27 Mar Supreme Court Cases Advance Recognition of Rights of Gay, Lesbian Parents
The U.S. Supreme Court’s hearings on two crucial same-sex marriage cases this week has created a media frenzy and raised passions to fever pitch on both sides of the issue. Yesterday the court heard oral arguments on whether to uphold a federal court decision overturning California’s Prop 8, a 2008 ballot initiative that stripped same-sex couples in the state of the right to marry. Many court watchers, in analyzing the justices’ questions of the attorneys on both sides, were led to predict that the court will rule narrowly in a decision affecting only California rather than a far reaching decision that would determine the rights of same-sex couples nationally.
Among several arguments that touched on reproduction and the role of marriage as a legal structure intended to protect families, two such arguments stood out. When pro-Prop 8 attorney Charles Cooper seemed to suggest that married couples over age 55 would be likely to procreate, Justice Elena Kagan took issue with the attorney’s understanding of basic biology:
“I can just assure you, if both the woman and the man are over the age of 55, there are not a lot of children coming out of that marriage.”
More poignantly, Justice Anthony M. Kennedy acknowledged the interest children of same-sex parents have in the court’s ruling:
“It’s the voice of those children” that should be heard, Kennedy said. “They want their parents to have the full recognition” of marriage.
Kennedy also seemed to question whether the defenders of Proposition 8 have proper standing (a vested interest) to challenge the lower court’s ruling. If four of Kennedy’s fellow justices join him in such a ruling, the court would reject the case, the lower court ruling would stand, and same-sex marriage would again be legal in California.
Today the court heard oral arguments on the constitutionality of Section 3 of the federal Defense of Marriage Act in a case against the U.S. government brought by Edith Windsor, the 83-year-old widow of a female partner who died in 2009. The two had been together for 43 years and had married legally in Canada in 2007. Upon her spouse’s death, the federal estate tax was triggered, and the IRS handed Windsor a tax bill for $363,000. Had Windsor and her spouse been considered legally married in the United States, the estate tax would not have applied, and Windsor would not have owed any taxes—presenting a clear case in which Windsor is harmed by DOMA’s designation of her marriage as unlawful.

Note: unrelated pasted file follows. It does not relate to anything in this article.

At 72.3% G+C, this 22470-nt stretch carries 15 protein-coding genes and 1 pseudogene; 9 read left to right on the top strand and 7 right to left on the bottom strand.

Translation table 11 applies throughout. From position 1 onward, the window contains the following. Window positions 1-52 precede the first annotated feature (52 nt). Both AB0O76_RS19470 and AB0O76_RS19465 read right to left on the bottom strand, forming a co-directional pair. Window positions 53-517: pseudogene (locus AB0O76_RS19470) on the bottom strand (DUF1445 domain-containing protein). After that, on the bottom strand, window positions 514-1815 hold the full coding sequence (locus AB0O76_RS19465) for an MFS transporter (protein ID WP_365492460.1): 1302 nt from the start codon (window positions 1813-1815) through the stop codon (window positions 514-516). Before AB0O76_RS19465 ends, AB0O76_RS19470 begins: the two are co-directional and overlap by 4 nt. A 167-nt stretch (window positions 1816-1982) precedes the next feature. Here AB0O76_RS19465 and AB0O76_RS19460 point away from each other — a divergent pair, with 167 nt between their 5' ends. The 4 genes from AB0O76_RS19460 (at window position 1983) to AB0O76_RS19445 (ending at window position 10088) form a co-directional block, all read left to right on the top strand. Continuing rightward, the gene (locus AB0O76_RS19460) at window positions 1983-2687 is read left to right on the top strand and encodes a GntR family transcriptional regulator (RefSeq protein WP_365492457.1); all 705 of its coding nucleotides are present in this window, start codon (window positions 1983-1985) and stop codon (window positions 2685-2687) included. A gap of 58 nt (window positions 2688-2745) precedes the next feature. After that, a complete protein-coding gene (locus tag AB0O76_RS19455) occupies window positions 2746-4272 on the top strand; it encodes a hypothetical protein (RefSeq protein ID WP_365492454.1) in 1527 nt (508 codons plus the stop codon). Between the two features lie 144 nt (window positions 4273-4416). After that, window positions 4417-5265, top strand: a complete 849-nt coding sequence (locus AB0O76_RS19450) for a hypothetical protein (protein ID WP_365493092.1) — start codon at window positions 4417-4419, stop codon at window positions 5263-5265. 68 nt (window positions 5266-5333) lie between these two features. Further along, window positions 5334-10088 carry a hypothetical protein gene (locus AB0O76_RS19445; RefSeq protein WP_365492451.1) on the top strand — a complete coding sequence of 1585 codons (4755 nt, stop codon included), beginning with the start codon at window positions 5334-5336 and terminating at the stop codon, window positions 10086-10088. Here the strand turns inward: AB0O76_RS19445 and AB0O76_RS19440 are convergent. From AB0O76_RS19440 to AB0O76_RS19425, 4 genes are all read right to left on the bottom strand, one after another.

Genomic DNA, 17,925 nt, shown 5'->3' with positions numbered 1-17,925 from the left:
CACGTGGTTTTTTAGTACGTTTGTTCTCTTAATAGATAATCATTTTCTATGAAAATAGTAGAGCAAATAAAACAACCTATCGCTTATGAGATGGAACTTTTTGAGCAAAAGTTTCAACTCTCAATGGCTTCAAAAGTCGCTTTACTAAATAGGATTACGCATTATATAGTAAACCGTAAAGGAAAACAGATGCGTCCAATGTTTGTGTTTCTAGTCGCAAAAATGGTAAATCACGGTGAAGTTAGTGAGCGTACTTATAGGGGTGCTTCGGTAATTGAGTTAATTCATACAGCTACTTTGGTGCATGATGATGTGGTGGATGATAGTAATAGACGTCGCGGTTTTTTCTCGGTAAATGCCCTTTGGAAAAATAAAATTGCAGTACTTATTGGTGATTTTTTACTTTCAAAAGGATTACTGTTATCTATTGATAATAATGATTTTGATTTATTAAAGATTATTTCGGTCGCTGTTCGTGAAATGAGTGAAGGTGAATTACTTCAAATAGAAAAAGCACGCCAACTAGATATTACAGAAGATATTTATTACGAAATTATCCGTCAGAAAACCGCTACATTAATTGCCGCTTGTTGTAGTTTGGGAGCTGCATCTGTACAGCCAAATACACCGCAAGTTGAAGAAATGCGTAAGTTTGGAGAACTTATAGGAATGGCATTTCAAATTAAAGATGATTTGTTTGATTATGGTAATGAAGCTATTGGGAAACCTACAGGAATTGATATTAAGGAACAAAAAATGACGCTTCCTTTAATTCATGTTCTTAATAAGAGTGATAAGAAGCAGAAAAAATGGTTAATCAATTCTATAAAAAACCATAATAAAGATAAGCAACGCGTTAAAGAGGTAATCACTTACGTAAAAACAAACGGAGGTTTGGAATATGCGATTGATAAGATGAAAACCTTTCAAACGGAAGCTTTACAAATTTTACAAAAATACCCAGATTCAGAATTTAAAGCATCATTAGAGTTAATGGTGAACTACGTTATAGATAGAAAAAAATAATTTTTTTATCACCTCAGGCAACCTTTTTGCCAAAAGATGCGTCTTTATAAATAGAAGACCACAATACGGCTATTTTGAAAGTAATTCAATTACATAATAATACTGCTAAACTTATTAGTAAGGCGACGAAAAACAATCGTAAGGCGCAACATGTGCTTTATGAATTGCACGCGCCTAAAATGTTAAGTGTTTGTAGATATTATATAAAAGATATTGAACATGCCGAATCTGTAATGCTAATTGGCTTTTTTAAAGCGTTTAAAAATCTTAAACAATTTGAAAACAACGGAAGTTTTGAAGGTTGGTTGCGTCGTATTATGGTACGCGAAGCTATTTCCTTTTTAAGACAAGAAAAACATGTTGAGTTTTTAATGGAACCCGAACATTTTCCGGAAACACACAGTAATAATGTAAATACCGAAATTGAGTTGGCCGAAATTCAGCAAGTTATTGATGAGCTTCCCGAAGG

As in the Prop 8 case, Kennedy may be the swing vote here. As reported by The Chicago Tribune, Kennedy questioned whether DOMA raised concerns that the law could be a violation of peoples’ equal protection rights and also of states’ rights and federalism.
Kennedy repeatedly said the states, not the federal government, have the primary role in deciding who is married. The question is “whether the federal government has the authority to regulate marriage,” he said. “That authority undermines the states’ role in the federal system.”
The court’s ruling in both cases is expected in June; however, if the Prop 8 case is rejected because Prop 8 proponents are deemed not to have standing, that decision could be announced as soon as the end of this week.
While it’s impossible to predict with certainty how the decision in either case will go, the legal process has already achieved one important thing: It has made the issue of same-sex marriage and the rights of gay- and lesbian-headed families a topic of national conversation. The visibility of gay and lesbian couples, who just want the same legal right to marry that heterosexual couples have, and the acknowledgement that the children of gay and lesbian parents have an interest in their parents’ right to marry, increases public familiarity and comfort levels. In the end it is that heightened familiarity and comfort that will do more to change hearts and minds than any legislation or judicial ruling could achieve.